Mood refers to the distinction between the indicative, the imperative

ENG1100 Introduction to English Grammar
Johan Elsness 2003 II
Modality and the expression of future time
Modality concerns the expression of non-factivity. Factive clauses can be seen as instances of
zero modality.
Non-factivity can be expressed by:
modal auxiliaries
disjunct adverbials
the subjunctive mood
the imperative mood
1 Mary is here.
Mary may be here.
Perhaps Mary is here.
Mary is probably here.
I insist that Mary be here.
I insist that Mary should be here.
Come here, Mary!
Characteristics of the English modal auxiliaries
Morphologically defective: no infinitive, -ing-form or past participle.
No -s in the 3rd-person, singular, present tense.
No DO support in negative, interrogative and elliptical constructions.
Followed by the infinitive without to (except ought).
8 Jane can't do it, can she?
9 Should Barbara do it? - No, nor should Alexia.
Root modality
Signals to what extent it is possible, necessary etc. for the action etc. to take place. Key concepts
are necessity and possibility, but in treatments of the modal auxiliaries subsidiary concepts such
as ability, permission and obligation are also frequently included.
10 You can come if you like but you shouldn't feel that you have to. (With final auxiliary
Epistemic modality
Involves an assessment of the likelihood that the statement is true.
11 She can/could/may/might/should/will be there already.
12 She may be rich but she can't be a millionaire.
Expressions of future time
will/shall + the simple infinitive
The meaning of this construction sometimes approaches a ‘pure future’, i.e. future
time not tinged with any modal meaning:
13 Tomorrow will be Friday.
14 Bernadette will be here tonight.
It frequently expresses a prediction:
15 She’ll tell us it’s too late.
16 Most places will be fine tomorrow.
The modal meaning of intention or volition is often implied:
17 They’ll do it first thing in the morning.
18 I’ll do it for you.
Will sometimes expresses a very pronounced volitional meaning, e.g. in interrogative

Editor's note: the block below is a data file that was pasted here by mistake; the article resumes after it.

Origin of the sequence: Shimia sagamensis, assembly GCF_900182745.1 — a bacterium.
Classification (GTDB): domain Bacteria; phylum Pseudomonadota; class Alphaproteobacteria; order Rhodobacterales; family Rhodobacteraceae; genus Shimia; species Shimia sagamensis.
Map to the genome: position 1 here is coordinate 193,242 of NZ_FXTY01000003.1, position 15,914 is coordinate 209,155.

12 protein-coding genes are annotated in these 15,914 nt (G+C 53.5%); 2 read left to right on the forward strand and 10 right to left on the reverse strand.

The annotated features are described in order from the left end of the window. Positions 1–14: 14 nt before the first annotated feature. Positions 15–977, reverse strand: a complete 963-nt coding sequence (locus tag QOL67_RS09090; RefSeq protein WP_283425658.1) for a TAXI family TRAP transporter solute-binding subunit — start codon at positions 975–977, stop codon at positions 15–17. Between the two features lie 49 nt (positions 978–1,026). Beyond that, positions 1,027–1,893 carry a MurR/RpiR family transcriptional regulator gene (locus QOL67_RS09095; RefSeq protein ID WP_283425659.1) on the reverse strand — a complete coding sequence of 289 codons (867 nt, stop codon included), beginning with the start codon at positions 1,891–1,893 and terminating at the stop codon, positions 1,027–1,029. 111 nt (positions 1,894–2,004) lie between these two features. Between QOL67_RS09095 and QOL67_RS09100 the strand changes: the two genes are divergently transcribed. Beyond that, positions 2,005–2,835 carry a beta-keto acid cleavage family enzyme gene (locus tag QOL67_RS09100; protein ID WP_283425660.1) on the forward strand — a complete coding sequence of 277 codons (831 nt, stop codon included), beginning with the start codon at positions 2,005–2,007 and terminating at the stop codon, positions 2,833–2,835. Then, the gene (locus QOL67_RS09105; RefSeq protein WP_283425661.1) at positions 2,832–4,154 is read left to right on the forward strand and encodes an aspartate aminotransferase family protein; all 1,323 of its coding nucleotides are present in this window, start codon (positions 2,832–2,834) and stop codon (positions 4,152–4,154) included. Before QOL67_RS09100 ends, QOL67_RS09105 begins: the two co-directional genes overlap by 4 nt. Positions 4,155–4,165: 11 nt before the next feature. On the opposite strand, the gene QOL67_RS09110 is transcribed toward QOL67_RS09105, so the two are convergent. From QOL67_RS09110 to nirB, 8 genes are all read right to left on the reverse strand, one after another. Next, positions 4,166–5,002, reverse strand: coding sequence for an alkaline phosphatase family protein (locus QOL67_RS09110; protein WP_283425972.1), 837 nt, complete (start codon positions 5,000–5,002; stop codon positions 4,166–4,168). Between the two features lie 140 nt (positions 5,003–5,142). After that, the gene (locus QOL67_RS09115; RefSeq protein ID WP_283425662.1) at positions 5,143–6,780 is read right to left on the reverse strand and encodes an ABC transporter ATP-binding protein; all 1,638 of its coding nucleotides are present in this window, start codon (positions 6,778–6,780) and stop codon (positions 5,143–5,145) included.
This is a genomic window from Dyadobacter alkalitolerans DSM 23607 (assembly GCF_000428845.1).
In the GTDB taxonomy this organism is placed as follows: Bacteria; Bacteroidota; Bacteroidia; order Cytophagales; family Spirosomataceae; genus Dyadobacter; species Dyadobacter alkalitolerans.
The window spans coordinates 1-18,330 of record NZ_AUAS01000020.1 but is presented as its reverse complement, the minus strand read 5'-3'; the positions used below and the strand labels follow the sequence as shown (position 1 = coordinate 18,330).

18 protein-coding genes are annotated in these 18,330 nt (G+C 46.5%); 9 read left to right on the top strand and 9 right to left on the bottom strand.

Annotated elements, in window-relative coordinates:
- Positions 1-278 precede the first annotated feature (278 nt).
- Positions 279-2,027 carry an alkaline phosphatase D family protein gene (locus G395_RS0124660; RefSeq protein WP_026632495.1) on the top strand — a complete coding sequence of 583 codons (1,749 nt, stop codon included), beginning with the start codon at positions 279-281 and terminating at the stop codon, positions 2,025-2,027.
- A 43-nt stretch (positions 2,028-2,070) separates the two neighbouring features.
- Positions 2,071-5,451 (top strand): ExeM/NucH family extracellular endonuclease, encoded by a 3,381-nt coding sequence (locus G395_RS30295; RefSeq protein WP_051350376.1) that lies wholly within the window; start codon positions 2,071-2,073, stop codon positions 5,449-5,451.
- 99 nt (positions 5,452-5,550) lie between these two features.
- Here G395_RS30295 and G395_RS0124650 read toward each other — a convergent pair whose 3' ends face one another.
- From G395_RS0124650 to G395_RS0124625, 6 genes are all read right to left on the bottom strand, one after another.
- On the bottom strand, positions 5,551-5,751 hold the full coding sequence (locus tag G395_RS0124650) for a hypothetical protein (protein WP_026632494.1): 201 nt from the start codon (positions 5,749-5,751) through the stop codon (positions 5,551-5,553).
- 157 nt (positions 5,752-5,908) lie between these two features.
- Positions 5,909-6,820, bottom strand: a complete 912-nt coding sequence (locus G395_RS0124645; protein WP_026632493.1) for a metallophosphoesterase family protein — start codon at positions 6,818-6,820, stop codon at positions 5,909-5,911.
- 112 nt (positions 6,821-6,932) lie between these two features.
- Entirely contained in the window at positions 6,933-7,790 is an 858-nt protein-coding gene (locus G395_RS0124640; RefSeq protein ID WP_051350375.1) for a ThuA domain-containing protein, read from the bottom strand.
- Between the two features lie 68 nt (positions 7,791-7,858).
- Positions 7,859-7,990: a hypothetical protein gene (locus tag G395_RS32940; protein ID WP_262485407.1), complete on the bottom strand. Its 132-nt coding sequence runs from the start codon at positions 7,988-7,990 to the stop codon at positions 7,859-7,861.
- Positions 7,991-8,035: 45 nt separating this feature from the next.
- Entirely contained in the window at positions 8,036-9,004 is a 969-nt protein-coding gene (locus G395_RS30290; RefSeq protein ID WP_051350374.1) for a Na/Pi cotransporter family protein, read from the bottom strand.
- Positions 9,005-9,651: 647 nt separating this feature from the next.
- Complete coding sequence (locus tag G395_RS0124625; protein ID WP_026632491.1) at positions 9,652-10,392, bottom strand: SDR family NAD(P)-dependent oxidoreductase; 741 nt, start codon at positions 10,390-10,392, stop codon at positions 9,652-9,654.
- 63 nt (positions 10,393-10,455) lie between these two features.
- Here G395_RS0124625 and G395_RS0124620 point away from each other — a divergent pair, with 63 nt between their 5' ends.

and conditional clauses:
19 Will you do me a favour?
20 Won’t you have a cup of tea?
21 If you’ll bring the drinks, I’ll get the pizzas.
The future action may be dependent on a condition being met:
22 If Mary comes, I’ll tell her to wait.
This construction is sometimes used of a spontaneous decision:
23 - This keyboard doesn’t seem to be working properly.
- I’ll see if I can fix it.
As regards the distinction between shall and will, shall used to be considered the norm
with 1st-person subjects. However, that rule has largely been given up, although in
fairly formal written English shall is still quite common with 1st-person subjects,
more so in British than in American English. In a certain type of question only shall
can be used in either variety. This question type usually has a 1st-person subject, and
serves to ask the addressee’s opinion:
24 Shall we stop now?
25 Shall I open the window?
will/shall + the progressive infinitive
This often expresses the regular progressive meaning combined with future time:
26 They’ll probably be having lunch when we get there.
27 This time tomorrow we’ll be watching the baseball match.
In other cases the progressive infinitive has the effect of toning down the modal
meaning of the preceding auxiliary (‘the future as a matter of course’), the speaker
sometimes having an ulterior motive:
28 Will you be seeing Joan today?
29 I doubt whether she’ll be coming to the party.
BE + going to + the simple infinitive
This construction often expresses an intention, with a human subject and with an
implication of premeditation:
30 He’s going to sell his car.
31 I’m going to be very direct about it.
32 Aren’t you going to have a cup of tea?
Sometimes it expresses the future result of a present cause, not necessarily with a
human subject:
33 It looks as if it’s going to rain.
34 She’s going to have twins.
35 Look - that pile of boxes is going to fall!
The simple present tense
This verb form is used less often to refer to future time in English than in Norwegian.
However, it is common in subordinate clauses of time and condition:
36 If/When he comes, tell him to wait.
It is also used in other types of subordinate clause:
37 I hope he waits for me.
38 The woman he marries will need to be patient and tolerant.
It is used in main clauses as the ‘timetable future’, i.e. the future seen as a given fact
already, usually with adverbial specification:
39 Her train leaves at 8.30 tonight.
40 Tomorrow is Friday.
The present progressive
With this construction the future situation is often seen as dependent on a present
41 I can’t come with you, because I’m seeing my dentist tomorrow.
42 Are you sitting the exam this term?
BE + to + the simple infinitive
The future situation is commonly viewed as being beyond the control of the subject;
sometimes it is an order or a command:
43 You’re to be here at eight o’clock sharp.
44 We’re to meet once a week.